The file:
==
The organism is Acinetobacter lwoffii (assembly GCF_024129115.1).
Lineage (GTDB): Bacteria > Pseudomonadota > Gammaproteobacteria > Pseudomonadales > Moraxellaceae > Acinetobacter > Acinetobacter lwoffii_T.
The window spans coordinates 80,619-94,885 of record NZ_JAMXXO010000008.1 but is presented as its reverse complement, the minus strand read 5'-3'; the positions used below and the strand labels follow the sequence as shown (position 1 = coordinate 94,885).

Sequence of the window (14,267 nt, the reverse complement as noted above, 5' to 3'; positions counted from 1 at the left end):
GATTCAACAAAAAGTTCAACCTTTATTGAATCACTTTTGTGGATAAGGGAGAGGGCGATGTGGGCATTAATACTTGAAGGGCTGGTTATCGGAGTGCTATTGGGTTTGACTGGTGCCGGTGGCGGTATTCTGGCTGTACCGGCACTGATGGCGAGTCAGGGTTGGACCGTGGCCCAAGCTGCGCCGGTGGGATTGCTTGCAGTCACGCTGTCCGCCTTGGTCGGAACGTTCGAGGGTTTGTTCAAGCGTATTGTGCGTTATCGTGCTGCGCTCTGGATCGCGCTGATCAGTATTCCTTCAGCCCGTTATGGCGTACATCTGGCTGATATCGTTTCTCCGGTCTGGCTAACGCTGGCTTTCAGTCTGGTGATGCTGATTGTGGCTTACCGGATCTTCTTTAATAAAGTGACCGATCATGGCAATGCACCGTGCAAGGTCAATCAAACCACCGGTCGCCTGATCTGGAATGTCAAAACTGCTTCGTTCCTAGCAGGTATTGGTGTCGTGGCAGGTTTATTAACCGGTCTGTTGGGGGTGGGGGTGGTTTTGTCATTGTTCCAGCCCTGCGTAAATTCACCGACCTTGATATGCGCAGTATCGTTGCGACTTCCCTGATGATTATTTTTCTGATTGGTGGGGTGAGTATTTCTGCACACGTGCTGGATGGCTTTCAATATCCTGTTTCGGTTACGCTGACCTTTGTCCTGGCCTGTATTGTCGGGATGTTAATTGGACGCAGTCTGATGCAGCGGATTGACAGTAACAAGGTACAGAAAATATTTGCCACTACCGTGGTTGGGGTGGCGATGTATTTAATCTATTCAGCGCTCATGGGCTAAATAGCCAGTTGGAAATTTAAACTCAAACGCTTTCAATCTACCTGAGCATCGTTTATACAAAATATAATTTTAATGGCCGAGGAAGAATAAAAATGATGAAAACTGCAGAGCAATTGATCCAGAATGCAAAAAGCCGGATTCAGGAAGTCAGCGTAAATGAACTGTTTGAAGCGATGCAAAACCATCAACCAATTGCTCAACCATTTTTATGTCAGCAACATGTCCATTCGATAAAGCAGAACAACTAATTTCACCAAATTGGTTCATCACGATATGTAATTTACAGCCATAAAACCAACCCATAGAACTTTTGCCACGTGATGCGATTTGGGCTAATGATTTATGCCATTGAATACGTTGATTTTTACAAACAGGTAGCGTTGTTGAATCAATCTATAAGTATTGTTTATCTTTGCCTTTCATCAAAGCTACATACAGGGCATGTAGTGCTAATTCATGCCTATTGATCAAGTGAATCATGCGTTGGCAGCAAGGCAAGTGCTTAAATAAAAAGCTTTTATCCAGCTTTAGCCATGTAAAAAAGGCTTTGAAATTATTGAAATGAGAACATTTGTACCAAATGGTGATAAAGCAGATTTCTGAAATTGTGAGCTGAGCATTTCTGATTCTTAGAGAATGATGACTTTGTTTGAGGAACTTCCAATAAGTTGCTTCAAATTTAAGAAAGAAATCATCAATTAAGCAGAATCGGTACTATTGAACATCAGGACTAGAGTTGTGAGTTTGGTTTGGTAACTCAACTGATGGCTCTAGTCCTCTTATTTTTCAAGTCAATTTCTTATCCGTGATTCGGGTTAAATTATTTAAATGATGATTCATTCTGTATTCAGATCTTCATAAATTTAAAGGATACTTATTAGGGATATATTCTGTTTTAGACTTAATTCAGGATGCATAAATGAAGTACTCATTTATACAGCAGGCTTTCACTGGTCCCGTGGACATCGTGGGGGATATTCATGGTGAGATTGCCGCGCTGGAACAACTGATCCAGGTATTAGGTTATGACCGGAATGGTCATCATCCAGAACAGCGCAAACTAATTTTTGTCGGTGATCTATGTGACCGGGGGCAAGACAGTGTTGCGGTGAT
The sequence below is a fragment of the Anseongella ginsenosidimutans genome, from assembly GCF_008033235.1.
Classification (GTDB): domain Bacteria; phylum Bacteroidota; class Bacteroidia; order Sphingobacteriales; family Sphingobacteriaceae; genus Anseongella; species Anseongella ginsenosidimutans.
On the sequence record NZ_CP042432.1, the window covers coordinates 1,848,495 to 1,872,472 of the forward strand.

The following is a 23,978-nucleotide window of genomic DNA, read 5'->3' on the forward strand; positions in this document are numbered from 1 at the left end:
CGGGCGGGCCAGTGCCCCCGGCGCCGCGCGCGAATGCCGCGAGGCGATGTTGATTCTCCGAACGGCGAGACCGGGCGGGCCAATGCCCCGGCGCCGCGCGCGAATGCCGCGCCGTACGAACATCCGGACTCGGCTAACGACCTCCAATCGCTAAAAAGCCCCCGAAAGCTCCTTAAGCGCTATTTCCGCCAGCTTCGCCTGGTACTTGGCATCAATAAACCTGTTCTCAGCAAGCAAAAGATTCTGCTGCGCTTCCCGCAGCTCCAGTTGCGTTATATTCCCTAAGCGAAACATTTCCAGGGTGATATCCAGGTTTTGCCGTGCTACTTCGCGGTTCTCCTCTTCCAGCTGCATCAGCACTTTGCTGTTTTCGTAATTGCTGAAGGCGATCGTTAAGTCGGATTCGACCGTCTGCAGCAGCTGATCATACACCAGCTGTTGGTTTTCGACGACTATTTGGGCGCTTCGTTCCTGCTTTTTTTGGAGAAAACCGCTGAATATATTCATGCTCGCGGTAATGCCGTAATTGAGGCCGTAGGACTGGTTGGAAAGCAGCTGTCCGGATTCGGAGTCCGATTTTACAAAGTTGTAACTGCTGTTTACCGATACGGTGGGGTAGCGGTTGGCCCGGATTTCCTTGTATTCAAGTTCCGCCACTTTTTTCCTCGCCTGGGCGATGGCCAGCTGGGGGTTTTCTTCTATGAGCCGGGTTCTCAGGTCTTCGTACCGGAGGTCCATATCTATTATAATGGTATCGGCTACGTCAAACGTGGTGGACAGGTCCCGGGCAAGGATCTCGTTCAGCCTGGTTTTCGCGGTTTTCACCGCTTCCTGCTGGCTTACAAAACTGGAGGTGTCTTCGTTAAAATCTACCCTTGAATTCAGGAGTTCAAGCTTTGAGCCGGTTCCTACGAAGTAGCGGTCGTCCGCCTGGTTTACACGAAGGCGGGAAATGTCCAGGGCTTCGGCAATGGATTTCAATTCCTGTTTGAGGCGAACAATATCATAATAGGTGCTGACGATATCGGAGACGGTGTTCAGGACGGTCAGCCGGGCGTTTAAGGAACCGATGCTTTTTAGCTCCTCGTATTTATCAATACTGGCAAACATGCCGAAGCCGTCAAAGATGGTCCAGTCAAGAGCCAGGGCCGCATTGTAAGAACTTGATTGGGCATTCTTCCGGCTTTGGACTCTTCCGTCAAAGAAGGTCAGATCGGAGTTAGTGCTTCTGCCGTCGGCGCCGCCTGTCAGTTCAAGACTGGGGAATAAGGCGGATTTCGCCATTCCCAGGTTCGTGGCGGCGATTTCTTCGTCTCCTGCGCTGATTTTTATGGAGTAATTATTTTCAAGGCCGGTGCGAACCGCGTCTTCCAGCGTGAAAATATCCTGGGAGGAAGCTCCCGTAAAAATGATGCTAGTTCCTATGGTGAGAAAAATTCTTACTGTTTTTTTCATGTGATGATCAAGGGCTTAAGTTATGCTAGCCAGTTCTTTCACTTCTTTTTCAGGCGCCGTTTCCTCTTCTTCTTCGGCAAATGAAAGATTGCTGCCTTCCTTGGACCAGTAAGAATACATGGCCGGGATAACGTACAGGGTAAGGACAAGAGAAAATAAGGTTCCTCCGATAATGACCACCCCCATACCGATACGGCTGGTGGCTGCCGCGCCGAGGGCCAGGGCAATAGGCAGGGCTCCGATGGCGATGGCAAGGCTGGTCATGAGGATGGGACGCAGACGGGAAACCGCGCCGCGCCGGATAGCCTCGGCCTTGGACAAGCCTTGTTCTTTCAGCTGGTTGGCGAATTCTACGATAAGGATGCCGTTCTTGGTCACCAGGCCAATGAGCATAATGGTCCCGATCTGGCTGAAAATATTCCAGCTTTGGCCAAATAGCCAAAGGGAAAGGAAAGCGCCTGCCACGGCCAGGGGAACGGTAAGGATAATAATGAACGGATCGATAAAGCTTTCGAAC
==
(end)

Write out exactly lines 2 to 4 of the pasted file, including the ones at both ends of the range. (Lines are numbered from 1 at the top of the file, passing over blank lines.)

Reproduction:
Lineage (GTDB): Bacteria > Pseudomonadota > Gammaproteobacteria > Pseudomonadales > Moraxellaceae > Acinetobacter > Acinetobacter lwoffii_T.
The window spans coordinates 80,619-94,885 of record NZ_JAMXXO010000008.1 but is presented as its reverse complement, the minus strand read 5'-3'; the positions used below and the strand labels follow the sequence as shown (position 1 = coordinate 94,885).

Sequence of the window (14,267 nt, the reverse complement as noted above, 5' to 3'; positions counted from 1 at the left end):